Variant of Jaden. This spelling continued to rapidly rise in popularity in the United States past 2003, unlike Jaden, which stalled. It peaked at the fourth rank for boys in 2010, showing tremendous growth over only two decades. It has since declined.
Jorge m Spanish, Portuguese
Spanish and Portuguese form of George.
Jose m Spanish (Americanized, Filipinized)
Unaccented form of José used mainly in America and the Philippines.
José m & f Spanish, Portuguese, French
Spanish and Portuguese form of Joseph, as well as a French variant. In Spanish-speaking regions it is occasionally used as a feminine middle name (or the second part of a double name), often paired with María. This was the most popular name for boys in Spain for the first half of the 20th century.
Joseph m English, French, German, Biblical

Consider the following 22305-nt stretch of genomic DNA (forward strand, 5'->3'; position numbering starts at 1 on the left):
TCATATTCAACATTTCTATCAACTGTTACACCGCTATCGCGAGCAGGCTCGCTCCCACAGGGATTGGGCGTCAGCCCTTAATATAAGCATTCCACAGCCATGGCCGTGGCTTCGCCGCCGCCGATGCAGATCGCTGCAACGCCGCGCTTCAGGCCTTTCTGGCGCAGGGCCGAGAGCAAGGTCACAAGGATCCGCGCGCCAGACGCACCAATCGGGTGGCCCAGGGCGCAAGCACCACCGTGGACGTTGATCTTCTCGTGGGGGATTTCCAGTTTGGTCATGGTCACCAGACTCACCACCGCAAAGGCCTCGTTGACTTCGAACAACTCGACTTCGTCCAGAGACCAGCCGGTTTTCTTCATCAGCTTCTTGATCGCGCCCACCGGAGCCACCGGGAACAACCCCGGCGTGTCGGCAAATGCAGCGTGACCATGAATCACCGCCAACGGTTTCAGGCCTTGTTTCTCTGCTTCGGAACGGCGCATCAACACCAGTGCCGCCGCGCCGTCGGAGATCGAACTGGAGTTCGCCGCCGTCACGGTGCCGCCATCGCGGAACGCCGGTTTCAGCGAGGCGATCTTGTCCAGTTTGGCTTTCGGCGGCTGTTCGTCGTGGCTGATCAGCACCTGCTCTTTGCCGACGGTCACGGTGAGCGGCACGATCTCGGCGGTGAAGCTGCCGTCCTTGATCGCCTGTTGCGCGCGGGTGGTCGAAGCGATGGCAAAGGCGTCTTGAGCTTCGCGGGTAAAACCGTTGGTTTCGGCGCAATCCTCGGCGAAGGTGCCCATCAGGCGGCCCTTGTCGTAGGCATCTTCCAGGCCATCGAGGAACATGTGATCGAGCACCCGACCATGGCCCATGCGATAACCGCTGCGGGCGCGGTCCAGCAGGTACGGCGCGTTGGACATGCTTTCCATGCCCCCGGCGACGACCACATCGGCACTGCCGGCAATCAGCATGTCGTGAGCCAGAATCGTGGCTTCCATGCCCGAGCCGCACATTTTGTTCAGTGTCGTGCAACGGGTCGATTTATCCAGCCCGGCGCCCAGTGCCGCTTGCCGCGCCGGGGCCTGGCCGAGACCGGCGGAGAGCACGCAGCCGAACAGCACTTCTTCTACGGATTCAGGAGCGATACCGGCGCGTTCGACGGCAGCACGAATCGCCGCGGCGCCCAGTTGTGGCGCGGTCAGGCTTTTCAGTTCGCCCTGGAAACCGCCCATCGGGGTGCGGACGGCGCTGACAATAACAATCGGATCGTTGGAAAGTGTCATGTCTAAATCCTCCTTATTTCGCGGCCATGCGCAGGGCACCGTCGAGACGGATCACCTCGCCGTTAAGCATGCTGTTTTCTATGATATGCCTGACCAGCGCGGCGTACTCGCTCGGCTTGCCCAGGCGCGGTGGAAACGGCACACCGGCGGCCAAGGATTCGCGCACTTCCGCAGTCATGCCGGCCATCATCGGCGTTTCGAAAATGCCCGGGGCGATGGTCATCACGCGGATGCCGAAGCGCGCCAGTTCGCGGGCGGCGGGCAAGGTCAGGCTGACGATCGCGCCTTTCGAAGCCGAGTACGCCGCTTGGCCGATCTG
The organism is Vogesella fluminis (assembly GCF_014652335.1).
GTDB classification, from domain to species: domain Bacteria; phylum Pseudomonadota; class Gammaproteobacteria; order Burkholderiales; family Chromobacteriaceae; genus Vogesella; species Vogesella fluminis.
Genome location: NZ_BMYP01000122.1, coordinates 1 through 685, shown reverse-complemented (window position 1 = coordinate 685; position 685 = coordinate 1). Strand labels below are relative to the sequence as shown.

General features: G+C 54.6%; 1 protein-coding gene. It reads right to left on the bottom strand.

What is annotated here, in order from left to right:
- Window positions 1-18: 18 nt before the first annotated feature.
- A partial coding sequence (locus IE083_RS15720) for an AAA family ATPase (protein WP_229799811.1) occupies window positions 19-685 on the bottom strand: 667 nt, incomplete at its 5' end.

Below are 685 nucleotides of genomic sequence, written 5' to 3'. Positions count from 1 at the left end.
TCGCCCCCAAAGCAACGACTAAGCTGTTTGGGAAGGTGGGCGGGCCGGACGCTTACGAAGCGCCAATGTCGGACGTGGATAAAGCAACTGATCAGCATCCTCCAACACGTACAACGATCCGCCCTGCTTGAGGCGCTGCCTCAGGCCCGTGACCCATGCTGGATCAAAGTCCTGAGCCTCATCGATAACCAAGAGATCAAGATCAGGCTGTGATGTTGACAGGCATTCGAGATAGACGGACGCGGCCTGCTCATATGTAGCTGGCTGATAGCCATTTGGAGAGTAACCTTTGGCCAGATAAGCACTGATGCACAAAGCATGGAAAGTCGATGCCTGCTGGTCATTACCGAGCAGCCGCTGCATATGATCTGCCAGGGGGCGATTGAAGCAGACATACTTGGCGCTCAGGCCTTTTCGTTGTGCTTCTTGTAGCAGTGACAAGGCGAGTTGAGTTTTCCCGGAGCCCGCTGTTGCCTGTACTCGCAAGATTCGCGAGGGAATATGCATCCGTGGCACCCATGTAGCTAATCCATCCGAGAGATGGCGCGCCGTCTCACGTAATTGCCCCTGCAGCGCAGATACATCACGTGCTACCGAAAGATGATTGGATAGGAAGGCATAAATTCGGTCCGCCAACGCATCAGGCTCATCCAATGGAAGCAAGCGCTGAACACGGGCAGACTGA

From Ioseph, the Latin form of Greek Ἰωσήφ (Ioseph), which was from the Hebrew name יוֹסֵף (Yosef) meaning "he will add", from the root יָסַף (yasaf). In the Old Testament Joseph is the eleventh son of Jacob and the first with his wife Rachel. Because he was the favourite of his father, his older brothers sent him to Egypt and told their father that he had died. In Egypt, Joseph became an advisor to the pharaoh, and was eventually reconciled with his brothers when they came to Egypt during a famine. This name also occurs in the New Testament, belonging to Saint Joseph the husband of Mary, and to Joseph of Arimathea.... [more]
Juan 1 m Spanish, Manx
Spanish and Manx form of Iohannes (see John). Like other forms of John in Europe, this name has been extremely popular in Spain since the late Middle Ages. It is borne by Don Juan, a character from Spanish legend who, after killing his lover's father, is dragged to hell by the father's ghost.